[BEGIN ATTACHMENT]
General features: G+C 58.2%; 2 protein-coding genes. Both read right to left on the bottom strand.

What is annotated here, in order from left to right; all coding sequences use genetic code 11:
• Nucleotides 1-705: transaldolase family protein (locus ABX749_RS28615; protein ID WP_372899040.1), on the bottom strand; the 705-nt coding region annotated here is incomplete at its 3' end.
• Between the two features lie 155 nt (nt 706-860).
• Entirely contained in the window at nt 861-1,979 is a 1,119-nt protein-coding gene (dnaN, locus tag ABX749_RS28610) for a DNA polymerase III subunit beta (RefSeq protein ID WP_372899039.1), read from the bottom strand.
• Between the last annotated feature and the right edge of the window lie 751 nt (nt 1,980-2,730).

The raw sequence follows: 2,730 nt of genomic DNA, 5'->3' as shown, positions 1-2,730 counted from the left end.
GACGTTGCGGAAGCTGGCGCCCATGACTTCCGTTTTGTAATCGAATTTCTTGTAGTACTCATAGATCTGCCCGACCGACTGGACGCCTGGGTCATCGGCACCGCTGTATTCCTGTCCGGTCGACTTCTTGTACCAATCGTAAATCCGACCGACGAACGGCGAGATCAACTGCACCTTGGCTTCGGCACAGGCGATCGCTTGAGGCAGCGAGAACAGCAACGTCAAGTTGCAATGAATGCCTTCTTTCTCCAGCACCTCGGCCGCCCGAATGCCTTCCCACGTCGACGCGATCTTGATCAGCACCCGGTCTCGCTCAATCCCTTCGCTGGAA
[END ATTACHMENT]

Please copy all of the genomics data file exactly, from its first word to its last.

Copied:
General features: G+C 58.2%; 2 protein-coding genes. Both read right to left on the bottom strand.

What is annotated here, in order from left to right; all coding sequences use genetic code 11:
• Nucleotides 1-705: transaldolase family protein (locus ABX749_RS28615; protein ID WP_372899040.1), on the bottom strand; the 705-nt coding region annotated here is incomplete at its 3' end.
• Between the two features lie 155 nt (nt 706-860).
• Entirely contained in the window at nt 861-1,979 is a 1,119-nt protein-coding gene (dnaN, locus tag ABX749_RS28610) for a DNA polymerase III subunit beta (RefSeq protein ID WP_372899039.1), read from the bottom strand.
• Between the last annotated feature and the right edge of the window lie 751 nt (nt 1,980-2,730).

The raw sequence follows: 2,730 nt of genomic DNA, 5'->3' as shown, positions 1-2,730 counted from the left end.
GACGTTGCGGAAGCTGGCGCCCATGACTTCCGTTTTGTAATCGAATTTCTTGTAGTACTCATAGATCTGCCCGACCGACTGGACGCCTGGGTCATCGGCACCGCTGTATTCCTGTCCGGTCGACTTCTTGTACCAATCGTAAATCCGACCGACGAACGGCGAGATCAACTGCACCTTGGCTTCGGCACAGGCGATCGCTTGAGGCAGCGAGAACAGCAACGTCAAGTTGCAATGAATGCCTTCTTTCTCCAGCACCTCGGCCGCCCGAATGCCTTCCCACGTCGACGCGATCTTGATCAGCACCCGGTCTCGCTCAATCCCTTCGCTGGAA